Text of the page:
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Home > Business > Business Headline > Report

LSE emphasises its cost advantage

Janaki Krishnan & Rakesh P Sharma in Mumbai | February 05, 2004 09:53 IST

The London Stock Exchange is targetting Indian and Chinese companies for attracting new listings of not just shares but debt too.

Martin Graham, director (market services), LSE, said, "We are adopting a more aggressive stance with respect to India."

Graham pointed out that the LSE has numerous advantages when compared with the American exchanges. Currently, the United States bourses are the preferred destination for most Indian firms.

However, the introduction of the Sarbanes-Oxley Act has made disclosures more stringent for those aspiring to list their shares either on the Nasdaq or the New York Stock Exchange.

Graham said one of the reasons why Indian corporates do not look at the LSE for new issues was that they had maintained a low profile and not been communicative enough. "We have been very English," he said. "Lack of knowledge has been a major stumbling block."

Incidentally, there is a huge appetite for investing in Asian equities among European investors, especially institutional ones, who form a large part of the investing population there.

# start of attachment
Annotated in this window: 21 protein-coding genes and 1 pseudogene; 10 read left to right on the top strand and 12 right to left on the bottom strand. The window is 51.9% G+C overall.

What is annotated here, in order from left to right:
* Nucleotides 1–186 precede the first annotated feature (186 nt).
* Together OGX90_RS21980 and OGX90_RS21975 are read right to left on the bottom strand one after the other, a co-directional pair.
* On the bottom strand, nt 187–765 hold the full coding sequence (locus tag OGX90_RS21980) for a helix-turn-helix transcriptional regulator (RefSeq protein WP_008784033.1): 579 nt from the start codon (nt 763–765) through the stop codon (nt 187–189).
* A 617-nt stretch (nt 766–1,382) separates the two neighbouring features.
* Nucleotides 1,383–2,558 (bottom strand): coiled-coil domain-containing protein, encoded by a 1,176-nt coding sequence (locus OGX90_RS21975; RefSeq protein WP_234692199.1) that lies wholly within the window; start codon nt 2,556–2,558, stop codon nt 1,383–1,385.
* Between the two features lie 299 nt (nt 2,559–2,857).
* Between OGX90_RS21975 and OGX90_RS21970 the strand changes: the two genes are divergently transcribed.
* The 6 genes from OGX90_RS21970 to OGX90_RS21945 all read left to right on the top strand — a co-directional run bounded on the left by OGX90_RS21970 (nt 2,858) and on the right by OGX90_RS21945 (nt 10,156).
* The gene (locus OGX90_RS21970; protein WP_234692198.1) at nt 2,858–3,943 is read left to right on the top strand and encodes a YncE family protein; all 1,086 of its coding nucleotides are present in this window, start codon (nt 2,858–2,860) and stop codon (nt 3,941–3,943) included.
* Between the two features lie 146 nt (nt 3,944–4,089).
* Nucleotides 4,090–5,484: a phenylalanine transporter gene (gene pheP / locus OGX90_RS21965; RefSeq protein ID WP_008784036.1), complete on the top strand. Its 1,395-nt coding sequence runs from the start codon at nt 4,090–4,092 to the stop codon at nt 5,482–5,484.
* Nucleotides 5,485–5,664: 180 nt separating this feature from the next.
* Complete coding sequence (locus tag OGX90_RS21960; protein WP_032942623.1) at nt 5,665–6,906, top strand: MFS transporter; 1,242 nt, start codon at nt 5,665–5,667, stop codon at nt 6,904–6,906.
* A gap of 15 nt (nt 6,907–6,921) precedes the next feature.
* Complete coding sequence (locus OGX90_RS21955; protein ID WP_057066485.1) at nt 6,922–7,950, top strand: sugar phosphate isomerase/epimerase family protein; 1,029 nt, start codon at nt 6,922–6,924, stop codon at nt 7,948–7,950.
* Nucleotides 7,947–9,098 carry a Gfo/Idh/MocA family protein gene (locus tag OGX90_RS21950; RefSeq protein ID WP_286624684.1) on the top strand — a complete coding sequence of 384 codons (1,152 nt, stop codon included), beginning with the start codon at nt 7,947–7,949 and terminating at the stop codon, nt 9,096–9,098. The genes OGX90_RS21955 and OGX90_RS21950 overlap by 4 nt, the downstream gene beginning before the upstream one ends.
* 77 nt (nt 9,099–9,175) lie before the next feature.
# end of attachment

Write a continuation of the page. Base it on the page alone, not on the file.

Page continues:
"Most of Europe is still going through restructuring and opportunities are very little, and in the US, stocks are overvalued," Graham said.

Listing on the LSE is also far cheaper than listing on the US bourses, he said. "While the LSE has been wooing India for the past couple of years now, the pace has suddenly intensified in the last one or two months," Graham said.

Recently, Vedanta, the holding firm of Sterlite Industries, listed its shares on the LSE and stood as the second largest IPO in the European market last year.

There is another change in the way that the London bourse is focusing on India. It is not merely equities, but also debt, especially foreign-currency convertible bonds.

Graham, along with James Woodley, regional manager (Asia-Pacific) and also country manager for India, has been meeting with corporates in their endeavour to persuade Indian companies to list their debt issuances on the LSE.

The time taken for entire process of documentation, raising the money and listing is much quicker than in the Luxembourg exchange. "LSE also serves as a gateway to Europe," Graham said.

In 2003, there were 86 IPOs on the LSE compared with 65 on the Nasdaq. In the same year the exchange reported a turnover of $3 trillion.

At present, there are 18 Indian companies listed on the LSE, with a market capitalisation of $2.8 billion as on December 2003.

The cost of transaction is also lower in the LSE compared to that in the US, according to Graham. For instance, the average broker-cost in the United Kingdom is around 3 to 4 per cent, compared with 6 to 7 per cent in the US.

Around 95 per cent of the trades done on the exchange are institutional while in terms of trading value institutions have a share of 99 per cent.

Incidentally, the LSE also has around 48 per cent of the market share in global trades, compared with 23 per cent for the NYSE and 7 per cent for the Nasdaq.

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